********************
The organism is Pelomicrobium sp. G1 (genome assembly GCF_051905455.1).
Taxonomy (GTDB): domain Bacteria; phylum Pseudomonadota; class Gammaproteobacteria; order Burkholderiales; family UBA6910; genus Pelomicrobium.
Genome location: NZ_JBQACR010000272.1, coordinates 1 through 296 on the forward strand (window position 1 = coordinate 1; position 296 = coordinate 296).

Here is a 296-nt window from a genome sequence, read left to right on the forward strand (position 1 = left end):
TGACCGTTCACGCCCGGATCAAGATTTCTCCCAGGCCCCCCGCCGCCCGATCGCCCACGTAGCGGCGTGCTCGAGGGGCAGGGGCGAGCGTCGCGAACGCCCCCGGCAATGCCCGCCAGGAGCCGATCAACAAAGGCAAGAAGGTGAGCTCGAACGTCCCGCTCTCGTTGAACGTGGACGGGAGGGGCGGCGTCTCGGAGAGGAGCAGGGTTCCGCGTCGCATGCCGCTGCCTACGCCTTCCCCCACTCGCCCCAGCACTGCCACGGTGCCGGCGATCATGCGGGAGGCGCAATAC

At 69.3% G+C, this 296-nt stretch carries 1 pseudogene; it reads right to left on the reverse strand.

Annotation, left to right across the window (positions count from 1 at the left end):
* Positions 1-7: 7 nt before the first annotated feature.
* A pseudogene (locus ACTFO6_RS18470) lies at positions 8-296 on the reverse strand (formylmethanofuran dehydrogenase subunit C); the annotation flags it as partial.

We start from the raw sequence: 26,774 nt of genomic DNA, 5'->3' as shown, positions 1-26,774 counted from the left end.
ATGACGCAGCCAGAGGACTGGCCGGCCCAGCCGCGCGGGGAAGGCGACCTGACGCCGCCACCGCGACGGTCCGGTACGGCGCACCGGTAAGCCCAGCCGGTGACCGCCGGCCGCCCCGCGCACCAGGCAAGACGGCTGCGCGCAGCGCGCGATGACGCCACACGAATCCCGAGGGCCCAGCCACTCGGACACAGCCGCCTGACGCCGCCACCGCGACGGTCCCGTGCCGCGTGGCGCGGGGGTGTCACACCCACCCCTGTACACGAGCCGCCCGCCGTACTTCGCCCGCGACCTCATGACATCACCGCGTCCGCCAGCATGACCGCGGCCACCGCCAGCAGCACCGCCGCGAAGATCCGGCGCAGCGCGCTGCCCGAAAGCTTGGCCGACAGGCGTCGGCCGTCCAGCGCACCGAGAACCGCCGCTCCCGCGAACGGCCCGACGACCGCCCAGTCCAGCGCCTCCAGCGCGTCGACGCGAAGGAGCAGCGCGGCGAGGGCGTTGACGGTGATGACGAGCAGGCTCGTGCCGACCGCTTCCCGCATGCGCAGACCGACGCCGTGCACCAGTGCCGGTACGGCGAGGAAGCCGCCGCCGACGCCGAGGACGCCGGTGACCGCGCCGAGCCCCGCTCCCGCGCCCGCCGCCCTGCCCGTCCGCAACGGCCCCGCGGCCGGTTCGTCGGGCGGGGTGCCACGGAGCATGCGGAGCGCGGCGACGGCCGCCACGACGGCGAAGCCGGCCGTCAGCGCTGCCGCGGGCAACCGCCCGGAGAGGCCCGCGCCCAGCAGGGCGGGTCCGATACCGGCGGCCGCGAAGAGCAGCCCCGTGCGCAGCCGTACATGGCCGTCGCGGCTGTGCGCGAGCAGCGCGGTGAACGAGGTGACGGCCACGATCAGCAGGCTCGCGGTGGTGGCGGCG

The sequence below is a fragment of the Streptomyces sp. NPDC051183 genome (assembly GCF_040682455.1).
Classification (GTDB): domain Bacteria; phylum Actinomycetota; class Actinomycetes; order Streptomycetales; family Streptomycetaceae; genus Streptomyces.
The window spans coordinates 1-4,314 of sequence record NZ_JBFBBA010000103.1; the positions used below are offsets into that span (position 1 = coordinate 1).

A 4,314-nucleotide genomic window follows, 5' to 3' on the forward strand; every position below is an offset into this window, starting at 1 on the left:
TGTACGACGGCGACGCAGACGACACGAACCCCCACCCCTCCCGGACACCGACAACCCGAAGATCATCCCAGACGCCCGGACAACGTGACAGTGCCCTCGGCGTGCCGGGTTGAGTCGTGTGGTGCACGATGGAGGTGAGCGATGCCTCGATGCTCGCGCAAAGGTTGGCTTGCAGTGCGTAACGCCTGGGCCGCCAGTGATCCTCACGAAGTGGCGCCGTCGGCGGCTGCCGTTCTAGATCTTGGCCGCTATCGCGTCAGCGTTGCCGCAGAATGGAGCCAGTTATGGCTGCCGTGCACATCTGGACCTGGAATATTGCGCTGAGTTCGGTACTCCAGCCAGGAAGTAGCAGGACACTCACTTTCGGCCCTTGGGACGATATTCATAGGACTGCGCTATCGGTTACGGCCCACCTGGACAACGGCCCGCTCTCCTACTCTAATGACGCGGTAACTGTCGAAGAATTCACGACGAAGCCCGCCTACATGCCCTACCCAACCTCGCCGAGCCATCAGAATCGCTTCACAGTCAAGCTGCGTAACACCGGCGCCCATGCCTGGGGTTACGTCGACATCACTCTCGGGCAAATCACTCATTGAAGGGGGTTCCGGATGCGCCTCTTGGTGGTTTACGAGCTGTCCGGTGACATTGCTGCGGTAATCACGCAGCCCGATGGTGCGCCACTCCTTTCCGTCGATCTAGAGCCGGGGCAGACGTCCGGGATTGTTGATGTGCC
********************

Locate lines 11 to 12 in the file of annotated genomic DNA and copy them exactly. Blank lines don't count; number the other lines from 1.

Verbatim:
ATGACGCAGCCAGAGGACTGGCCGGCCCAGCCGCGCGGGGAAGGCGACCTGACGCCGCCACCGCGACGGTCCGGTACGGCGCACCGGTAAGCCCAGCCGGTGACCGCCGGCCGCCCCGCGCACCAGGCAAGACGGCTGCGCGCAGCGCGCGATGACGCCACACGAATCCCGAGGGCCCAGCCACTCGGACACAGCCGCCTGACGCCGCCACCGCGACGGTCCCGTGCCGCGTGGCGCGGGGGTGTCACACCCACCCCTGTACACGAGCCGCCCGCCGTACTTCGCCCGCGACCTCATGACATCACCGCGTCCGCCAGCATGACCGCGGCCACCGCCAGCAGCACCGCCGCGAAGATCCGGCGCAGCGCGCTGCCCGAAAGCTTGGCCGACAGGCGTCGGCCGTCCAGCGCACCGAGAACCGCCGCTCCCGCGAACGGCCCGACGACCGCCCAGTCCAGCGCCTCCAGCGCGTCGACGCGAAGGAGCAGCGCGGCGAGGGCGTTGACGGTGATGACGAGCAGGCTCGTGCCGACCGCTTCCCGCATGCGCAGACCGACGCCGTGCACCAGTGCCGGTACGGCGAGGAAGCCGCCGCCGACGCCGAGGACGCCGGTGACCGCGCCGAGCCCCGCTCCCGCGCCCGCCGCCCTGCCCGTCCGCAACGGCCCCGCGGCCGGTTCGTCGGGCGGGGTGCCACGGAGCATGCGGAGCGCGGCGACGGCCGCCACGACGGCGAAGCCGGCCGTCAGCGCTGCCGCGGGCAACCGCCCGGAGAGGCCCGCGCCCAGCAGGGCGGGTCCGATACCGGCGGCCGCGAAGAGCAGCCCCGTGCGCAGCCGTACATGGCCGTCGCGGCTGTGCGCGAGCAGCGCGGTGAACGAGGTGACGGCCACGATCAGCAGGCTCGCGGTGGTGGCGGCG

The sequence below is a fragment of the Streptomyces sp. NPDC051183 genome (assembly GCF_040682455.1).